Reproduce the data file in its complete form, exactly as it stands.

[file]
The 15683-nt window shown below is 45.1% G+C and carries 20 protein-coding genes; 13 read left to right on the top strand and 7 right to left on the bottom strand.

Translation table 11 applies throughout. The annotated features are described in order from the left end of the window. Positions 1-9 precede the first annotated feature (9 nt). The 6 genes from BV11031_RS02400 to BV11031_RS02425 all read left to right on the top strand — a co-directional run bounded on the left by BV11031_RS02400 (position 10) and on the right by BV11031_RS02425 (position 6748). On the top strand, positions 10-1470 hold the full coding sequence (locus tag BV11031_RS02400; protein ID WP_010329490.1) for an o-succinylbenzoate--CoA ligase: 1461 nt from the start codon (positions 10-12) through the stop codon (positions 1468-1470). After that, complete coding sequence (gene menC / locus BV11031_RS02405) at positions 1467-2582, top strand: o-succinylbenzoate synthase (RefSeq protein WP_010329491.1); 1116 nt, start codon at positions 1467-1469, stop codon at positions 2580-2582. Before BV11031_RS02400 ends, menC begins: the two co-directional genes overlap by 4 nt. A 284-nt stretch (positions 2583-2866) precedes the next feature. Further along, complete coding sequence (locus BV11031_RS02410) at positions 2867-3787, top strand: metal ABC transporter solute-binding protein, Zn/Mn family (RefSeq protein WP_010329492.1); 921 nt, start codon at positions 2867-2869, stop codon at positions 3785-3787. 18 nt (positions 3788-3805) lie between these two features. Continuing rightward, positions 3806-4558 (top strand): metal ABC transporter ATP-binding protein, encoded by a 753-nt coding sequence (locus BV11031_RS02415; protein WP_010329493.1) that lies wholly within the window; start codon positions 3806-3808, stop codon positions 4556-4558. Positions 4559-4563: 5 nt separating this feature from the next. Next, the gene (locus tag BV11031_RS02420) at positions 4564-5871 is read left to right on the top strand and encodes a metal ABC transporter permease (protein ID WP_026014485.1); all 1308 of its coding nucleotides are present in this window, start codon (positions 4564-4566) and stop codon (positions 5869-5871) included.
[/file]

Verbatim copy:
The 15683-nt window shown below is 45.1% G+C and carries 20 protein-coding genes; 13 read left to right on the top strand and 7 right to left on the bottom strand.

Translation table 11 applies throughout. The annotated features are described in order from the left end of the window. Positions 1-9 precede the first annotated feature (9 nt). The 6 genes from BV11031_RS02400 to BV11031_RS02425 all read left to right on the top strand — a co-directional run bounded on the left by BV11031_RS02400 (position 10) and on the right by BV11031_RS02425 (position 6748). On the top strand, positions 10-1470 hold the full coding sequence (locus tag BV11031_RS02400; protein ID WP_010329490.1) for an o-succinylbenzoate--CoA ligase: 1461 nt from the start codon (positions 10-12) through the stop codon (positions 1468-1470). After that, complete coding sequence (gene menC / locus BV11031_RS02405) at positions 1467-2582, top strand: o-succinylbenzoate synthase (RefSeq protein WP_010329491.1); 1116 nt, start codon at positions 1467-1469, stop codon at positions 2580-2582. Before BV11031_RS02400 ends, menC begins: the two co-directional genes overlap by 4 nt. A 284-nt stretch (positions 2583-2866) precedes the next feature. Further along, complete coding sequence (locus BV11031_RS02410) at positions 2867-3787, top strand: metal ABC transporter solute-binding protein, Zn/Mn family (RefSeq protein WP_010329492.1); 921 nt, start codon at positions 2867-2869, stop codon at positions 3785-3787. 18 nt (positions 3788-3805) lie between these two features. Continuing rightward, positions 3806-4558 (top strand): metal ABC transporter ATP-binding protein, encoded by a 753-nt coding sequence (locus BV11031_RS02415; protein WP_010329493.1) that lies wholly within the window; start codon positions 3806-3808, stop codon positions 4556-4558. Positions 4559-4563: 5 nt separating this feature from the next. Next, the gene (locus tag BV11031_RS02420) at positions 4564-5871 is read left to right on the top strand and encodes a metal ABC transporter permease (protein ID WP_026014485.1); all 1308 of its coding nucleotides are present in this window, start codon (positions 4564-4566) and stop codon (positions 5869-5871) included.